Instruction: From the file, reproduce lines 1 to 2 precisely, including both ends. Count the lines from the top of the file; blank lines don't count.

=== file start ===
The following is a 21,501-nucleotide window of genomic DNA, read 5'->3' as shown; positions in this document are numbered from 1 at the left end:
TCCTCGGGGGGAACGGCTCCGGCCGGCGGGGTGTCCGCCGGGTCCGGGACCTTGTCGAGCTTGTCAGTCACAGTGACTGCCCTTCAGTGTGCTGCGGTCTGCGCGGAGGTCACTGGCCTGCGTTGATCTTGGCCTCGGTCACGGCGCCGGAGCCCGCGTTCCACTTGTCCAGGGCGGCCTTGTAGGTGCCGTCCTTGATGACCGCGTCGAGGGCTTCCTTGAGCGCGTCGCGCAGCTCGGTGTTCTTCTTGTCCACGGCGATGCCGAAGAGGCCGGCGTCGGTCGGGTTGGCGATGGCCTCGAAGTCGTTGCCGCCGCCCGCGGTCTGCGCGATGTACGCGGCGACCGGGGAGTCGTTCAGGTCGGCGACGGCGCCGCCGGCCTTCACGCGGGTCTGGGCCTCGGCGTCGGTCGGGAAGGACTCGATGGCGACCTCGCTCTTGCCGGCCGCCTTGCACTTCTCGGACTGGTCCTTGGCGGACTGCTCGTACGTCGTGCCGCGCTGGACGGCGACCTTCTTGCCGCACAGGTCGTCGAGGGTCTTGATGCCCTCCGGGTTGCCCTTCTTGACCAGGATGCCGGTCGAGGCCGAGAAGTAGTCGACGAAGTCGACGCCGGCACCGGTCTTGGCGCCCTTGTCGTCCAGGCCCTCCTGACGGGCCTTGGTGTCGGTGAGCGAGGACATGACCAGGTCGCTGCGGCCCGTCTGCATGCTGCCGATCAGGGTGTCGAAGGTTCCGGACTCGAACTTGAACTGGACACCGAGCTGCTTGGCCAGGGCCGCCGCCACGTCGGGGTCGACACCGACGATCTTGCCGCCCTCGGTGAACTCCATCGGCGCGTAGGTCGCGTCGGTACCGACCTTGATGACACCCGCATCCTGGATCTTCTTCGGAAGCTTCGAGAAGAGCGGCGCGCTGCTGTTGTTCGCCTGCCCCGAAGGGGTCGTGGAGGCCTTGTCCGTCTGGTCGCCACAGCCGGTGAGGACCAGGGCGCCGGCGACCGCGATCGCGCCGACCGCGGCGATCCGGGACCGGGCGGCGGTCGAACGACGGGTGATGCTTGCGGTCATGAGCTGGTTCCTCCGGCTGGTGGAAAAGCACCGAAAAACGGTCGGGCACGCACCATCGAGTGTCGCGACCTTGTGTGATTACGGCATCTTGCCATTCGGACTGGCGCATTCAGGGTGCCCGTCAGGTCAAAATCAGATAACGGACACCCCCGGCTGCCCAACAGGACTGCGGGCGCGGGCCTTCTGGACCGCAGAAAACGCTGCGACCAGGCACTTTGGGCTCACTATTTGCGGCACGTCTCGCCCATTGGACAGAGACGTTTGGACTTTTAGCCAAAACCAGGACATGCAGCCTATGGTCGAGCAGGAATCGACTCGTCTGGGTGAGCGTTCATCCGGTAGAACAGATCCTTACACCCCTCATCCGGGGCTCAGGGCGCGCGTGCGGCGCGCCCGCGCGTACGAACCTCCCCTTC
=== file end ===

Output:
The following is a 21,501-nucleotide window of genomic DNA, read 5'->3' as shown; positions in this document are numbered from 1 at the left end:
TCCTCGGGGGGAACGGCTCCGGCCGGCGGGGTGTCCGCCGGGTCCGGGACCTTGTCGAGCTTGTCAGTCACAGTGACTGCCCTTCAGTGTGCTGCGGTCTGCGCGGAGGTCACTGGCCTGCGTTGATCTTGGCCTCGGTCACGGCGCCGGAGCCCGCGTTCCACTTGTCCAGGGCGGCCTTGTAGGTGCCGTCCTTGATGACCGCGTCGAGGGCTTCCTTGAGCGCGTCGCGCAGCTCGGTGTTCTTCTTGTCCACGGCGATGCCGAAGAGGCCGGCGTCGGTCGGGTTGGCGATGGCCTCGAAGTCGTTGCCGCCGCCCGCGGTCTGCGCGATGTACGCGGCGACCGGGGAGTCGTTCAGGTCGGCGACGGCGCCGCCGGCCTTCACGCGGGTCTGGGCCTCGGCGTCGGTCGGGAAGGACTCGATGGCGACCTCGCTCTTGCCGGCCGCCTTGCACTTCTCGGACTGGTCCTTGGCGGACTGCTCGTACGTCGTGCCGCGCTGGACGGCGACCTTCTTGCCGCACAGGTCGTCGAGGGTCTTGATGCCCTCCGGGTTGCCCTTCTTGACCAGGATGCCGGTCGAGGCCGAGAAGTAGTCGACGAAGTCGACGCCGGCACCGGTCTTGGCGCCCTTGTCGTCCAGGCCCTCCTGACGGGCCTTGGTGTCGGTGAGCGAGGACATGACCAGGTCGCTGCGGCCCGTCTGCATGCTGCCGATCAGGGTGTCGAAGGTTCCGGACTCGAACTTGAACTGGACACCGAGCTGCTTGGCCAGGGCCGCCGCCACGTCGGGGTCGACACCGACGATCTTGCCGCCCTCGGTGAACTCCATCGGCGCGTAGGTCGCGTCGGTACCGACCTTGATGACACCCGCATCCTGGATCTTCTTCGGAAGCTTCGAGAAGAGCGGCGCGCTGCTGTTGTTCGCCTGCCCCGAAGGGGTCGTGGAGGCCTTGTCCGTCTGGTCGCCACAGCCGGTGAGGACCAGGGCGCCGGCGACCGCGATCGCGCCGACCGCGGCGATCCGGGACCGGGCGGCGGTCGAACGACGGGTGATGCTTGCGGTCATGAGCTGGTTCCTCCGGCTGGTGGAAAAGCACCGAAAAACGGTCGGGCACGCACCATCGAGTGTCGCGACCTTGTGTGATTACGGCATCTTGCCATTCGGACTGGCGCATTCAGGGTGCCCGTCAGGTCAAAATCAGATAACGGACACCCCCGGCTGCCCAACAGGACTGCGGGCGCGGGCCTTCTGGACCGCAGAAAACGCTGCGACCAGGCACTTTGGGCTCACTATTTGCGGCACGTCTCGCCCATTGGACAGAGACGTTTGGACTTTTAGCCAAAACCAGGACATGCAGCCTATGGTCGAGCAGGAATCGACTCGTCTGGGTGAGCGTTCATCCGGTAGAACAGATCCTTACACCCCTCATCCGGGGCTCAGGGCGCGCGTGCGGCGCGCCCGCGCGTACGAACCTCCCCTTC